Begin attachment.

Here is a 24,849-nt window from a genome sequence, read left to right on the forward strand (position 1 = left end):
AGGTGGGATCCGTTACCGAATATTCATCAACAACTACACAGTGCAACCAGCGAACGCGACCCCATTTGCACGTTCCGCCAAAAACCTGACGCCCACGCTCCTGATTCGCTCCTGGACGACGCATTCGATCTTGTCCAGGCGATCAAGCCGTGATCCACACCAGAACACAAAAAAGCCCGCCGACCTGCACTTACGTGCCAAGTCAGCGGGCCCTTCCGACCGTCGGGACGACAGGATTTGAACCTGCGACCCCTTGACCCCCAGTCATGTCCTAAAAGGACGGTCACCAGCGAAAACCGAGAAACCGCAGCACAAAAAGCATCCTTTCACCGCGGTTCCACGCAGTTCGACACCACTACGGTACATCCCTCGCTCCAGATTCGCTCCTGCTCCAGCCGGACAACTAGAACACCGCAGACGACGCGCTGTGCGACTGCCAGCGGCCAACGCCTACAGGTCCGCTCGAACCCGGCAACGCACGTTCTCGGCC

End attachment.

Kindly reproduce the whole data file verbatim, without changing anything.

Here is a 24,849-nt window from a genome sequence, read left to right on the forward strand (position 1 = left end):
AGGTGGGATCCGTTACCGAATATTCATCAACAACTACACAGTGCAACCAGCGAACGCGACCCCATTTGCACGTTCCGCCAAAAACCTGACGCCCACGCTCCTGATTCGCTCCTGGACGACGCATTCGATCTTGTCCAGGCGATCAAGCCGTGATCCACACCAGAACACAAAAAAGCCCGCCGACCTGCACTTACGTGCCAAGTCAGCGGGCCCTTCCGACCGTCGGGACGACAGGATTTGAACCTGCGACCCCTTGACCCCCAGTCATGTCCTAAAAGGACGGTCACCAGCGAAAACCGAGAAACCGCAGCACAAAAAGCATCCTTTCACCGCGGTTCCACGCAGTTCGACACCACTACGGTACATCCCTCGCTCCAGATTCGCTCCTGCTCCAGCCGGACAACTAGAACACCGCAGACGACGCGCTGTGCGACTGCCAGCGGCCAACGCCTACAGGTCCGCTCGAACCCGGCAACGCACGTTCTCGGCC